Replying to your post is difficult. There may be others on this forum who
can reply more effectively than I can but let me pass on some thoughts.
First of all the Rohn guyed tower specification indicates different
allowable projected areas for round member antennas than it does for flat
plate antennas, depending on the height of the tower. The specification
provides details of the assumptions associated with the tower and the
antenna. Insofar as the antenna is concerned note 4 states the assumption
that the antenna and mounting hardware are place symmetrically at the apex
of the tower.
If you go above the apex of the tower with a vertical mast carrying the
antenna you not only add to the effective projected area, but you can assume
the wind loading figures will not be accurate. There will be a center of
pressure associated with the wind loading of such a design that will include
a moment at the top of the tower that is not present when the antenna is
mounted at the apex., where the wind loading presents only a horizontal load
on the top of the tower with very little moment. The implications of this
could be considerable, particularly when considering the resistance to
buckling presented by a tower structure with a vertical load and a moment
at the top. The inherent stability of any vertical column is greatly
reduced when the vertical loading is compounded by a moment at the top. At
the very least I would be very wary of using the antenna area allowables in
the Rohn catalog for such a design and would expect the allowable to be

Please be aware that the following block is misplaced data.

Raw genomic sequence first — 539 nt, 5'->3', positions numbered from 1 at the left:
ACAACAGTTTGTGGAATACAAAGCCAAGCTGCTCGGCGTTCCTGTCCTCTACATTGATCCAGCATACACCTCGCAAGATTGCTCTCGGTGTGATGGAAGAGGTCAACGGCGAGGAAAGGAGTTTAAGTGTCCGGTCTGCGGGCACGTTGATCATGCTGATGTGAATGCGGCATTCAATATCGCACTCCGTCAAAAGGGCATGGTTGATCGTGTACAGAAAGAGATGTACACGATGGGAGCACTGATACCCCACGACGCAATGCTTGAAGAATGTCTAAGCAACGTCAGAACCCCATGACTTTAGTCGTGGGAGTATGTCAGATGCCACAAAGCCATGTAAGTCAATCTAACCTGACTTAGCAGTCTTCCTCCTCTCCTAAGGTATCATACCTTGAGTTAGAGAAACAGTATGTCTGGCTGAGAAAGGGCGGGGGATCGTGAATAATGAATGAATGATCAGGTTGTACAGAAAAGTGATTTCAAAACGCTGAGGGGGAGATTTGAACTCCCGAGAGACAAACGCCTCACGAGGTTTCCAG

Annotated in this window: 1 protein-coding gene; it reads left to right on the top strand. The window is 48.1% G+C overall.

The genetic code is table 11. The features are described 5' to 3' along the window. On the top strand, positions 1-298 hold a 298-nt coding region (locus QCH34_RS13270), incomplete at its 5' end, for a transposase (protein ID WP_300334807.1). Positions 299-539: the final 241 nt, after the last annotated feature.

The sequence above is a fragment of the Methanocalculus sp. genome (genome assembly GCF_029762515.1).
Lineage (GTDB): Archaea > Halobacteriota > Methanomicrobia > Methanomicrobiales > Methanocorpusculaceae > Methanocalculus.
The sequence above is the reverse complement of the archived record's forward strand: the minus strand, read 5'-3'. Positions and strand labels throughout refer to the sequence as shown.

significantly less. How much less would be a subject for a structural
As a practical matter many hams do this, including me. But the choice is to
make the antenna much smaller than the limit stated in the catalog, in my
case with a 45G tower.
----- Original Message -----
To: <firstname.lastname@example.org>; <email@example.com>
Sent: Saturday, March 25, 2006 7:33 PM
Subject: [TowerTalk] Mast wind loading
> In a message dated 3/25/2006 7:16:21 PM Eastern Standard Time,
> firstname.lastname@example.org writes:
> If for example the mast section extending above the Rohn 25G tower to be
> used is 2 inches in diameter and 10 feet long what is the value we
> use for calculating the additional wind load "area" due to the 10 foot
> Is it simply 2 times 10 times 12 for 240 square inches for 1.6 additional
> square feet or ??? Moving forward would the total effective wind load for
> the ensemble to be used in checking the Rohn 25G "Allowable Antenna Area"
> then be the wind load for the antennas plus the wind load for the mast?
> This is probably obvious to everyone but I wanted to double check before I
> put it up an additional tower. :-).
> You can apply the reduced drag factor for round surface of 2/3 in your
> calculations. Don't forget the pipe below the top adds area as well.
> Norm W4QN
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